One of the most important festivals in the Nagore Dargah is the Kanduri festival, which is celebrated for 14 days on the occasion of the death anniversary or urs of the Sufi saint, Shahul Hamid. During this festival there are lots of rituals conducted here. Kanduri means tablecloth in the Persian language. In some areas, this festival is also known as Qadir Wali Ke Fande. Devotees carry a saffron flag from their house to the dargah in a procession, to hoist the flag on the Fande ka Fahad tree. These saffron flags are hoisted on this tree by one of the trustees, known as Sirang and around 20 assistants witness this event.

During this festival, devotees read verses from the Quran regularly and observe the Fatiha and the Durood. A host of Fakhir Janas, known as mendicant priests and the direct disciples of the Sufi saint, known as Qalandars participate in this festival that attracts lots of Muslim and Hindu devotees to Nagore. At 10 o’clock in the night, on the 9th day of the Islamic month of Jamathul Akhir, a peer, who is one of the disciples, is chosen to offer prayers to the saint. During this exercise, he throws lemons at the devotees gathered in the dargah, these lemons are believed to have immense healing effects.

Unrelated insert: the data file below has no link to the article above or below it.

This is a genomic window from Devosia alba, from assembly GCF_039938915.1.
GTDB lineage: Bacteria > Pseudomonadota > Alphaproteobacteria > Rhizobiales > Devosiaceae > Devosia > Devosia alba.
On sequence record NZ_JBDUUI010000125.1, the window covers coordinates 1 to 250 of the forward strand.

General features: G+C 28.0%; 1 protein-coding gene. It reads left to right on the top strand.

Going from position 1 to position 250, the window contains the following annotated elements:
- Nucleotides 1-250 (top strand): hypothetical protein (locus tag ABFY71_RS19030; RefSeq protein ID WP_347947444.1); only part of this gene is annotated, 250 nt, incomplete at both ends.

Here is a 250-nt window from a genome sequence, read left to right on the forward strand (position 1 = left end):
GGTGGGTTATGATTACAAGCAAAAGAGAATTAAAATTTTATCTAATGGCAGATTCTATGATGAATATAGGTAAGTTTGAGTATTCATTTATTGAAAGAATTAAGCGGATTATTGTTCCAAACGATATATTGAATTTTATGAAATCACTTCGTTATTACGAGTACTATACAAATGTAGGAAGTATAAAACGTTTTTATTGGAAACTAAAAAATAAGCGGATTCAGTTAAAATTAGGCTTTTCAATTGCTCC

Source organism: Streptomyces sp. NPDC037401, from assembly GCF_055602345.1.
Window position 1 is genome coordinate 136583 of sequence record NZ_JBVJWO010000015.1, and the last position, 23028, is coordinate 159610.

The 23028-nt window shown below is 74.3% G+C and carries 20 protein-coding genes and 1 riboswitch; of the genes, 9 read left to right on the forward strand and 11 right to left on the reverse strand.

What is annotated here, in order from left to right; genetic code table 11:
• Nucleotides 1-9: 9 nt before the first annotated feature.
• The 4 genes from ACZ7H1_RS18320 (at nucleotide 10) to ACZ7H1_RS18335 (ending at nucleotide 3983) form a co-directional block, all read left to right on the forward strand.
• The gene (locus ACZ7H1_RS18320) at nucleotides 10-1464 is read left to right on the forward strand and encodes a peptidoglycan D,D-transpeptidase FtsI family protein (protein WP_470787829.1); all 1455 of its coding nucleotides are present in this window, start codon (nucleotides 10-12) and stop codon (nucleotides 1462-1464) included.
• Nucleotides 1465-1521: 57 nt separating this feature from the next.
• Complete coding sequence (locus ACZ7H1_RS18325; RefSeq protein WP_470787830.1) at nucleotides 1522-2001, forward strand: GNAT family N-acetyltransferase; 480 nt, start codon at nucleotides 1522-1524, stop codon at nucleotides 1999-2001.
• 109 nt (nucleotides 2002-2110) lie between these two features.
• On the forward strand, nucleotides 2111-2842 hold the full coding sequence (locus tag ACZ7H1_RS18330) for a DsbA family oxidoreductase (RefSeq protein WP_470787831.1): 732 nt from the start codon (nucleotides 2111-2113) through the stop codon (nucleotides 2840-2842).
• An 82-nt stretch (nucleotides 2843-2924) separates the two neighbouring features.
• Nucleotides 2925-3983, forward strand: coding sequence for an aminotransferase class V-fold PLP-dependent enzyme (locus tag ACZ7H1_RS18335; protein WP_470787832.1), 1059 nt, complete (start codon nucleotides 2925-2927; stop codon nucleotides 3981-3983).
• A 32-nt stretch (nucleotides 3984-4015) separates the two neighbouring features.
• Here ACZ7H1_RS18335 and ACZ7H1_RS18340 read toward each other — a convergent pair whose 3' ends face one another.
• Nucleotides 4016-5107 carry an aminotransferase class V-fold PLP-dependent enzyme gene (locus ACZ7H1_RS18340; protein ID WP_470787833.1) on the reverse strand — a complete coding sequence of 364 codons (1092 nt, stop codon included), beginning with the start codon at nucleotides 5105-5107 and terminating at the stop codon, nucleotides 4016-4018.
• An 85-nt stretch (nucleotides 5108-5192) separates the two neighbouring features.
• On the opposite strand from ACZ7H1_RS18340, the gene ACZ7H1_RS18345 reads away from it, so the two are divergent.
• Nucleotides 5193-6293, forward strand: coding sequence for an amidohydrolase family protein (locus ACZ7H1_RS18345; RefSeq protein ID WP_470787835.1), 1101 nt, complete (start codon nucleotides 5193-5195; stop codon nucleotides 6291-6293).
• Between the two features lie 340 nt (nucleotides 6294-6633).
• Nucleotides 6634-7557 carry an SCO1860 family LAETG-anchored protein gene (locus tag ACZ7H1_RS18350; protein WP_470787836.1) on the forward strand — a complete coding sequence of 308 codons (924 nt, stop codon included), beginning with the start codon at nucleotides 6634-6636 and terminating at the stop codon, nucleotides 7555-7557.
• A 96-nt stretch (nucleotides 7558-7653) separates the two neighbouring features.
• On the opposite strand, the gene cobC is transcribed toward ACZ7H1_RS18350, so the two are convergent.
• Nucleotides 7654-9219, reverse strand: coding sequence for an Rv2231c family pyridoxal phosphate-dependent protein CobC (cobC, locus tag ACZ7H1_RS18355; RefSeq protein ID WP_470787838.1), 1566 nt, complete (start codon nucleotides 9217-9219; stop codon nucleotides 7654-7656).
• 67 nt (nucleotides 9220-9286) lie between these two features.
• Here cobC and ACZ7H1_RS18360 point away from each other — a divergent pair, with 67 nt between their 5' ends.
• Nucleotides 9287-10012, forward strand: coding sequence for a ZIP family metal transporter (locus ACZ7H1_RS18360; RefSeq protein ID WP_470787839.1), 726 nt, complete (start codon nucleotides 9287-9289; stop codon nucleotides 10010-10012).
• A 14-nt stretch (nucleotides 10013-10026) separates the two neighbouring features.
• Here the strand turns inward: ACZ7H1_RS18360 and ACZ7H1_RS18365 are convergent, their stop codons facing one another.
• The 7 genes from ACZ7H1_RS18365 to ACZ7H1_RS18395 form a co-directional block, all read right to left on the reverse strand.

This is one festival that attracts both Hindus and Muslims equally from the state of Tamil Nadu, from neighbouring countries like Sri Lanka and Burma and from as far as the Gulf. After the prayers are offered, a chariot containing sandal paste is pulled along the streets of Nagore amid loud chants of prayers, celebrations and a band of musical instruments. This paste is considered to be very holy because the descendants of the Sufi saint or the Khalifa used this paste to anoint the sanctum sanctorum of Saint Shahul Hamid. During this particular time, the entire coastal town of Nagore is abuzz with the sounds of the devotees and pilgrims who have come in large numbers to take part in the Kanduri festival.

Rituals in the Dargah

Nagore Dargah is one of the few places in the world where Hindus and Muslims offer prayers jointly in perfect harmony with each other. Officials from the dargah management committee agree that around 70% of the devotees, who visit the dargah every day, are Hindus. They follow the Hindu customs of worship here as well. This includes offering flowers to the tombs, offering sweets and playing of the nadaswaram on important occasions. Nadaswaram is one of the main musical instruments played in almost every auspicious occasion of the Hindus. Today, we find many devotees doing head tonsures close to the temple tank. They also offer metal, tin or silver facsimiles of their body parts as they believe that ailments are cured this way. Ghee lamps and flags too are offered as part of prayers here.